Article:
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South Tyrolean Breads – An Ancient Tradition Revived

03.11.2014 - by Vitalpina Hotels Südtirol
Category: Gastronomy
 
Bread and fresh butter for breakfast, some Speck ham and crispy Schüttelbrot served with a glass of wine as a snack in the afternoon, and for dinner a portion of bread for the hot soup or sweet bread casserole with cinnamon: in South Tyrol, bread represents rural life.
At the turn of the twentieth century, every South Tyrolean farm still grew its own grain; later, milk and fruit cultivation almost entirely displaced grain cultivation in agriculture. Today the cultivation of grain and strict adherence to the traditional old bread recipes are again experiencing a vibrant renaissance in South Tyrol’s everyday culture.

No sooner was the fall grain harvest brought in and work in the field completed that mountain peasants of yore went about “preserving” the valuable raw material. Bread baked for storing for the upcoming half year was mostly made from rye. A wide variety of breads has evolved in South Tyrol’s different valleys, which have now become hearty, crunchy and flavorsome ambassadors for South Tyrol’s regional cuisine. Vinschger Paarl, Vorschlagbrot, Eisacktaler Leabele, Pusterer Breatl, Schüttelbrot and Zelten are just a few of the main players within South Tyrol’s bread-making tradition.
The South Tyrol Vitalpina Hotels draw from this invaluable tradition, giving special appreciation to this emblematic food by serving freshly baked bread at the breakfast table, giving courses in bread baking and telling stories about bread.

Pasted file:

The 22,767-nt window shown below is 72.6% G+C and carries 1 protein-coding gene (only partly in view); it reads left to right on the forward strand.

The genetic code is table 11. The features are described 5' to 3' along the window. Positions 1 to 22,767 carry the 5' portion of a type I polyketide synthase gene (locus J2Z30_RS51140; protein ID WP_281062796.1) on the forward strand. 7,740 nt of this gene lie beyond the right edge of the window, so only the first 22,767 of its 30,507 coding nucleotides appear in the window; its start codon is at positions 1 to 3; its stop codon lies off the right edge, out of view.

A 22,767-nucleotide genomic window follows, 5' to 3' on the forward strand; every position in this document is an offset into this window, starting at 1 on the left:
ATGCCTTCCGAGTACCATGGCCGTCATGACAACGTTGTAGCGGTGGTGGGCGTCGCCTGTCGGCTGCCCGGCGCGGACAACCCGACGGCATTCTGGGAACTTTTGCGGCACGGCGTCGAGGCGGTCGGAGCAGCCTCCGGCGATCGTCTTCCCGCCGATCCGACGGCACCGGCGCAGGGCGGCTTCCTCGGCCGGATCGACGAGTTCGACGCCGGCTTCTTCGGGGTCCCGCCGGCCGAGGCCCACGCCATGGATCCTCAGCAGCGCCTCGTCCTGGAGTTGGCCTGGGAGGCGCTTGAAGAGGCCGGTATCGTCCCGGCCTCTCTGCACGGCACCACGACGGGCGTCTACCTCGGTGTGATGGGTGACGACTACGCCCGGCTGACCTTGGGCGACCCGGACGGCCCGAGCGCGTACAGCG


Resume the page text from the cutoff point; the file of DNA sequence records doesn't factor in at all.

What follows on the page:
The most important aid in bread dough was, and still is, natural sourdough. This ancient way of making a natural leavening agent is still very popular today as a loosening agent and acidifier for wheat and rye bread dough. Many of the South Tyrolean breads owe their mild acidity, soft and airy crumbs and spicy taste to sourdough.

The main spices in the different types of South Tyrolean bread vary from valley to valley. Cumin and fennel were the essential components of the spice mix for bread; in some places clove, fenugreek, anise or coriander was also added, depending on the type of bread. The South Tyrol Vitalpina Hotels consciously use fresh, dried South Tyrolean mountain herbs, which naturally find their way into bread baking as well.

Bread baking is not for the quick boiler. Dough cannot be rushed: it needs rest and time. But then bread baking in the old farmhouse bakeries is an almost archaic act, a creative moment in which the very best is conjured up from South Tyrolean grains and herbs, with a great deal of sensitivity. Would you like to trace the mellow aroma of bread spices and, once again, appreciate and enjoy bread in a conscious way? By itself or accompanied by wonderfully fresh butter, honey, Speck ham or herb cheese: bread tastes delicious and is an expression of Alpine vitality. This return to the old traditions of cooking and baking – traditions that are connected to authentic foods but are applied with today’s knowledge about health and wellbeing – reflects the Vitalpina hoteliers’ return to a conscious lifestyle.

Restore your life force at the South Tyrol Vitalpina Hotels.

 
 
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